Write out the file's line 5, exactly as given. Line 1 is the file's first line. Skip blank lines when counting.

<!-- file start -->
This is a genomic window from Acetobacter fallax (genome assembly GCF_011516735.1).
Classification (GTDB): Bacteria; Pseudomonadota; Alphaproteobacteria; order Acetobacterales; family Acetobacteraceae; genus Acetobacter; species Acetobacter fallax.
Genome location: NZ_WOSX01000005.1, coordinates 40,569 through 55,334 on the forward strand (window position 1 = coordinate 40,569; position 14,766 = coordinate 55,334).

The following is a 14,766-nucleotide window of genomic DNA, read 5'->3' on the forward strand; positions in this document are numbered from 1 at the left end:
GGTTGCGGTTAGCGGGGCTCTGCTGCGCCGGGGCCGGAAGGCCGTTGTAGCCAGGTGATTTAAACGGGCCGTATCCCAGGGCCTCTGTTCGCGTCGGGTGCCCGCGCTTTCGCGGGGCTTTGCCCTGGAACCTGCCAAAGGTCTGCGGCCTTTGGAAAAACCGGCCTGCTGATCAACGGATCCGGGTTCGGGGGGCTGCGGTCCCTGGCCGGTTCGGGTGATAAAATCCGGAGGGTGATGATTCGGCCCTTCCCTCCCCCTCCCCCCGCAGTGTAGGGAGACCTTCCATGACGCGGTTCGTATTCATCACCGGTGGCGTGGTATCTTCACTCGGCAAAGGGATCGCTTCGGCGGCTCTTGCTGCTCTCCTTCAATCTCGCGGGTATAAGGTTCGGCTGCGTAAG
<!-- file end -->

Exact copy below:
GGTTGCGGTTAGCGGGGCTCTGCTGCGCCGGGGCCGGAAGGCCGTTGTAGCCAGGTGATTTAAACGGGCCGTATCCCAGGGCCTCTGTTCGCGTCGGGTGCCCGCGCTTTCGCGGGGCTTTGCCCTGGAACCTGCCAAAGGTCTGCGGCCTTTGGAAAAACCGGCCTGCTGATCAACGGATCCGGGTTCGGGGGGCTGCGGTCCCTGGCCGGTTCGGGTGATAAAATCCGGAGGGTGATGATTCGGCCCTTCCCTCCCCCTCCCCCCGCAGTGTAGGGAGACCTTCCATGACGCGGTTCGTATTCATCACCGGTGGCGTGGTATCTTCACTCGGCAAAGGGATCGCTTCGGCGGCTCTTGCTGCTCTCCTTCAATCTCGCGGGTATAAGGTTCGGCTGCGTAAG